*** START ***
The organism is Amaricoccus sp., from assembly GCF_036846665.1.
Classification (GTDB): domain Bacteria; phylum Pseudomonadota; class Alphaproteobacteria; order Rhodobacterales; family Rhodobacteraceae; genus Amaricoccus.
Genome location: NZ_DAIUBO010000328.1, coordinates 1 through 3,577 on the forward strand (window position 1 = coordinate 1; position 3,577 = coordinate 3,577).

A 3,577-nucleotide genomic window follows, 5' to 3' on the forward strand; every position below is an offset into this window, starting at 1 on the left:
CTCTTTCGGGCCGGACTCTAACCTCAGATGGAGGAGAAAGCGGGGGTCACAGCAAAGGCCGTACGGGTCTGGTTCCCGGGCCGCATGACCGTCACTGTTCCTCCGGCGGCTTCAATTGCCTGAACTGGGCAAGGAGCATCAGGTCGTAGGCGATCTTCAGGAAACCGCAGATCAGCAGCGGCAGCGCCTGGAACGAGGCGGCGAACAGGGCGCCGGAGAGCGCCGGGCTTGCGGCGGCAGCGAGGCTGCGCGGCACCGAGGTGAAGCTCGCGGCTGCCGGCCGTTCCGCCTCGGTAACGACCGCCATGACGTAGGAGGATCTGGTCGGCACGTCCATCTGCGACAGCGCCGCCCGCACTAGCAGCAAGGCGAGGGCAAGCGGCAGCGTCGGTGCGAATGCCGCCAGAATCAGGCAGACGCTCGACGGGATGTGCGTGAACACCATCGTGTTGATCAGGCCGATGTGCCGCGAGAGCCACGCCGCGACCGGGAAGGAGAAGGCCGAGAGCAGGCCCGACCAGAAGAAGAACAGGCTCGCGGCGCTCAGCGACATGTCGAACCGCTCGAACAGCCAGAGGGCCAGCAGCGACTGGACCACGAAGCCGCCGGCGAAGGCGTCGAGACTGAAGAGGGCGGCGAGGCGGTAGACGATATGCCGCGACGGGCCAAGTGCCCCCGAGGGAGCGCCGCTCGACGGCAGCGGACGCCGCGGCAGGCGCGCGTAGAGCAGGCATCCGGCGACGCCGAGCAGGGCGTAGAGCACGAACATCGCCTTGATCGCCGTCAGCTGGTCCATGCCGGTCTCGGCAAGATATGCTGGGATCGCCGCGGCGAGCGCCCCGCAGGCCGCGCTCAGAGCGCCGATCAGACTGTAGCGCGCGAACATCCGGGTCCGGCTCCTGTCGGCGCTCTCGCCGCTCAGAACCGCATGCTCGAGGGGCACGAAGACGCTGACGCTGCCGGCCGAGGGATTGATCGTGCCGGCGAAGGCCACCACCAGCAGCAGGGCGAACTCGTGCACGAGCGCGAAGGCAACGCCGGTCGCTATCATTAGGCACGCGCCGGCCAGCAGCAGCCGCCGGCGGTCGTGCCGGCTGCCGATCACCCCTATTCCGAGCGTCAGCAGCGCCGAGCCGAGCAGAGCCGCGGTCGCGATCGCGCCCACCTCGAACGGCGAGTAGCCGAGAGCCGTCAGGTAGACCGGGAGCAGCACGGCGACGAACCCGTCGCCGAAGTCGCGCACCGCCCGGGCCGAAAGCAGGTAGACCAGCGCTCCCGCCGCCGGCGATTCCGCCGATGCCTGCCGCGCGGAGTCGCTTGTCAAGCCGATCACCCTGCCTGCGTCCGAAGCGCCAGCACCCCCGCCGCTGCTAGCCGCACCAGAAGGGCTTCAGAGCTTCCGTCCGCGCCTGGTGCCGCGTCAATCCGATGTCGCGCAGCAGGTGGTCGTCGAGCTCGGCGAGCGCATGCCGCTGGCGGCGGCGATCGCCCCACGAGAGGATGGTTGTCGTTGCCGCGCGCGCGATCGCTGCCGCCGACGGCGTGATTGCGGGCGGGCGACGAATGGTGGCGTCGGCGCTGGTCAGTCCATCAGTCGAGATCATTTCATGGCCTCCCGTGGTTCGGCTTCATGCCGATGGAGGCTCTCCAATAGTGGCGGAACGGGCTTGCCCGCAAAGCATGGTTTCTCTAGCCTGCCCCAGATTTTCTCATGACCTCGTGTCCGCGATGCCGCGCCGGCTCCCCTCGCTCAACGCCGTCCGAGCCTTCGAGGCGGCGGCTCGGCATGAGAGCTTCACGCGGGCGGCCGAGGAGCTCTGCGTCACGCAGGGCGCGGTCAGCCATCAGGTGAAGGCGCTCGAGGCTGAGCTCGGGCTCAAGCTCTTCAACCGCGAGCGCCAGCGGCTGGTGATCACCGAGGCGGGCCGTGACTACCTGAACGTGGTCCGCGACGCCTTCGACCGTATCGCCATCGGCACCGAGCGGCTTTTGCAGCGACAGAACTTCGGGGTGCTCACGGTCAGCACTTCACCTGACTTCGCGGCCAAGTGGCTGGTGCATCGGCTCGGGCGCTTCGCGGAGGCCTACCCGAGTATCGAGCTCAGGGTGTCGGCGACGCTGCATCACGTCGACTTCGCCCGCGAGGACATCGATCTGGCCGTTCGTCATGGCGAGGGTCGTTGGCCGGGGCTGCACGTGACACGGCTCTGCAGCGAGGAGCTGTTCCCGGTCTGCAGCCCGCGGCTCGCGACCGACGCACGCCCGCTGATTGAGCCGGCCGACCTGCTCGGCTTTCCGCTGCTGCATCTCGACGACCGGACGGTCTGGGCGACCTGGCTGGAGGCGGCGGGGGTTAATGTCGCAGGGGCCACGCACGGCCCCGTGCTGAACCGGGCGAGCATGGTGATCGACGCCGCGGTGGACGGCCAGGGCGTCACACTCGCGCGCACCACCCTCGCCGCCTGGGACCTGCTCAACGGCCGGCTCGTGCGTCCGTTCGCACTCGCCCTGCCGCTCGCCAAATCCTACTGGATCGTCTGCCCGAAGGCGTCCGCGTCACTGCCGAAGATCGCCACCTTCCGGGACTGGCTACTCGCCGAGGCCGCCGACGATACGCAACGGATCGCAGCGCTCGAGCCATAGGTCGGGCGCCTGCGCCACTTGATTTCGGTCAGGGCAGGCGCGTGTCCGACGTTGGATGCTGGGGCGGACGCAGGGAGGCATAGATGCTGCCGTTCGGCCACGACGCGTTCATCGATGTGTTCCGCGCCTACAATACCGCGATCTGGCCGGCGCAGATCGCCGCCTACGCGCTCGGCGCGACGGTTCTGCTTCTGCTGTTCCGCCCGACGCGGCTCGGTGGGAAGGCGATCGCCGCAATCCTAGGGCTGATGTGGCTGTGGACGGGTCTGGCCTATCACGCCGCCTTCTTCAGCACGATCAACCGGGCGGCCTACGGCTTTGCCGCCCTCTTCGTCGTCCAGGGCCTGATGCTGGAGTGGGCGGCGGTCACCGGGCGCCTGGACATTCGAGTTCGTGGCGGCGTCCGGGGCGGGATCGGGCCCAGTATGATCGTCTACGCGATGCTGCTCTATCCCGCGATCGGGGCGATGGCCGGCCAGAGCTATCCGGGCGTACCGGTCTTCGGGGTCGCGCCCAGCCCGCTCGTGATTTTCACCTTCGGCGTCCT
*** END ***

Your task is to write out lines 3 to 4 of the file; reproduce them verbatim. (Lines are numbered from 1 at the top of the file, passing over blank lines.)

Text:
Genome location: NZ_DAIUBO010000328.1, coordinates 1 through 3,577 on the forward strand (window position 1 = coordinate 1; position 3,577 = coordinate 3,577).

A 3,577-nucleotide genomic window follows, 5' to 3' on the forward strand; every position below is an offset into this window, starting at 1 on the left: